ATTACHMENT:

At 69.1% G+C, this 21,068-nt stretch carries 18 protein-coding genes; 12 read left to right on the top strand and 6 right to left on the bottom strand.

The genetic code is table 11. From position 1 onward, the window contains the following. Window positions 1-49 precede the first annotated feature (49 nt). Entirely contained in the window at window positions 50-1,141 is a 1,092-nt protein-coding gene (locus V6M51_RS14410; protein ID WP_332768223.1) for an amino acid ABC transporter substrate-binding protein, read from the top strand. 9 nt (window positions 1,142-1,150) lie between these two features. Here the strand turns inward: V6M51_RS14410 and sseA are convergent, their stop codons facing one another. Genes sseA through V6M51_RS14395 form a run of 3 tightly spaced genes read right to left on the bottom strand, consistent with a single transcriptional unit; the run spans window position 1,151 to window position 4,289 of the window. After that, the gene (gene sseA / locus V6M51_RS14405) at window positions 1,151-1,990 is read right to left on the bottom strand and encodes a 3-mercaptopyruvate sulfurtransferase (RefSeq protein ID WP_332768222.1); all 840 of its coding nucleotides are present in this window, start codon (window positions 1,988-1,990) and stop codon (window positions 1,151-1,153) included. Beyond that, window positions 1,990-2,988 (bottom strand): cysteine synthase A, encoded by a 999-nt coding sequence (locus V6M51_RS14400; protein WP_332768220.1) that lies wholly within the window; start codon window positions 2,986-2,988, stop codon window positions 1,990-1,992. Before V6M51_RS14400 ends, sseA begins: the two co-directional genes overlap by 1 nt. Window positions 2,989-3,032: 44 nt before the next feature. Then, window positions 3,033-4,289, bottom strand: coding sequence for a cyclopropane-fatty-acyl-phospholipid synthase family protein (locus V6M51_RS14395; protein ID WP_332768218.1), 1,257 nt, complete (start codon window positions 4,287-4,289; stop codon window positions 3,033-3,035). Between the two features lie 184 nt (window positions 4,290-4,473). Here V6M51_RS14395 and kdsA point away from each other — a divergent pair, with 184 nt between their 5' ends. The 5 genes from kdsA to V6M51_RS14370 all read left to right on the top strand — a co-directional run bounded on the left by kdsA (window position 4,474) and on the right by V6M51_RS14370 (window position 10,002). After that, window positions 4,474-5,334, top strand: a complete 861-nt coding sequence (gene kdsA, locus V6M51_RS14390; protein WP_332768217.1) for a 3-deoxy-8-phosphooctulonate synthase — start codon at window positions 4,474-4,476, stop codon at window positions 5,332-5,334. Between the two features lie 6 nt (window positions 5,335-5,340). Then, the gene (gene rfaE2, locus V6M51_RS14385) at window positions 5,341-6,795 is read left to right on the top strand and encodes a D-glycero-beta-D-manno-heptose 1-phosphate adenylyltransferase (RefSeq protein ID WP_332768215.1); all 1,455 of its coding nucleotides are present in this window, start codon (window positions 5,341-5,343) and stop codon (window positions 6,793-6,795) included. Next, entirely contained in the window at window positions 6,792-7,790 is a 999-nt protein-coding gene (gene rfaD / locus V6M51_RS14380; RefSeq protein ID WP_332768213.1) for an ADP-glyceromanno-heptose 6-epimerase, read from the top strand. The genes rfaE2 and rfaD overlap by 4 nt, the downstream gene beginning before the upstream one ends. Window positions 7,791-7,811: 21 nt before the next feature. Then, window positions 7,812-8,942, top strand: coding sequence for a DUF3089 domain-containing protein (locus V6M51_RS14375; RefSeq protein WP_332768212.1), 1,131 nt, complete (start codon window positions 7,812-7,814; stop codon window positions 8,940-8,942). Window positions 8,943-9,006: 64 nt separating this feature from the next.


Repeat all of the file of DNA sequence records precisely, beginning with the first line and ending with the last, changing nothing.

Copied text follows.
At 69.1% G+C, this 21,068-nt stretch carries 18 protein-coding genes; 12 read left to right on the top strand and 6 right to left on the bottom strand.

The genetic code is table 11. From position 1 onward, the window contains the following. Window positions 1-49 precede the first annotated feature (49 nt). Entirely contained in the window at window positions 50-1,141 is a 1,092-nt protein-coding gene (locus V6M51_RS14410; protein ID WP_332768223.1) for an amino acid ABC transporter substrate-binding protein, read from the top strand. 9 nt (window positions 1,142-1,150) lie between these two features. Here the strand turns inward: V6M51_RS14410 and sseA are convergent, their stop codons facing one another. Genes sseA through V6M51_RS14395 form a run of 3 tightly spaced genes read right to left on the bottom strand, consistent with a single transcriptional unit; the run spans window position 1,151 to window position 4,289 of the window. After that, the gene (gene sseA / locus V6M51_RS14405) at window positions 1,151-1,990 is read right to left on the bottom strand and encodes a 3-mercaptopyruvate sulfurtransferase (RefSeq protein ID WP_332768222.1); all 840 of its coding nucleotides are present in this window, start codon (window positions 1,988-1,990) and stop codon (window positions 1,151-1,153) included. Beyond that, window positions 1,990-2,988 (bottom strand): cysteine synthase A, encoded by a 999-nt coding sequence (locus V6M51_RS14400; protein WP_332768220.1) that lies wholly within the window; start codon window positions 2,986-2,988, stop codon window positions 1,990-1,992. Before V6M51_RS14400 ends, sseA begins: the two co-directional genes overlap by 1 nt. Window positions 2,989-3,032: 44 nt before the next feature. Then, window positions 3,033-4,289, bottom strand: coding sequence for a cyclopropane-fatty-acyl-phospholipid synthase family protein (locus V6M51_RS14395; protein ID WP_332768218.1), 1,257 nt, complete (start codon window positions 4,287-4,289; stop codon window positions 3,033-3,035). Between the two features lie 184 nt (window positions 4,290-4,473). Here V6M51_RS14395 and kdsA point away from each other — a divergent pair, with 184 nt between their 5' ends. The 5 genes from kdsA to V6M51_RS14370 all read left to right on the top strand — a co-directional run bounded on the left by kdsA (window position 4,474) and on the right by V6M51_RS14370 (window position 10,002). After that, window positions 4,474-5,334, top strand: a complete 861-nt coding sequence (gene kdsA, locus V6M51_RS14390; protein WP_332768217.1) for a 3-deoxy-8-phosphooctulonate synthase — start codon at window positions 4,474-4,476, stop codon at window positions 5,332-5,334. Between the two features lie 6 nt (window positions 5,335-5,340). Then, the gene (gene rfaE2, locus V6M51_RS14385) at window positions 5,341-6,795 is read left to right on the top strand and encodes a D-glycero-beta-D-manno-heptose 1-phosphate adenylyltransferase (RefSeq protein ID WP_332768215.1); all 1,455 of its coding nucleotides are present in this window, start codon (window positions 5,341-5,343) and stop codon (window positions 6,793-6,795) included. Next, entirely contained in the window at window positions 6,792-7,790 is a 999-nt protein-coding gene (gene rfaD / locus V6M51_RS14380; RefSeq protein ID WP_332768213.1) for an ADP-glyceromanno-heptose 6-epimerase, read from the top strand. The genes rfaE2 and rfaD overlap by 4 nt, the downstream gene beginning before the upstream one ends. Window positions 7,791-7,811: 21 nt before the next feature. Then, window positions 7,812-8,942, top strand: coding sequence for a DUF3089 domain-containing protein (locus V6M51_RS14375; RefSeq protein WP_332768212.1), 1,131 nt, complete (start codon window positions 7,812-7,814; stop codon window positions 8,940-8,942). Window positions 8,943-9,006: 64 nt separating this feature from the next.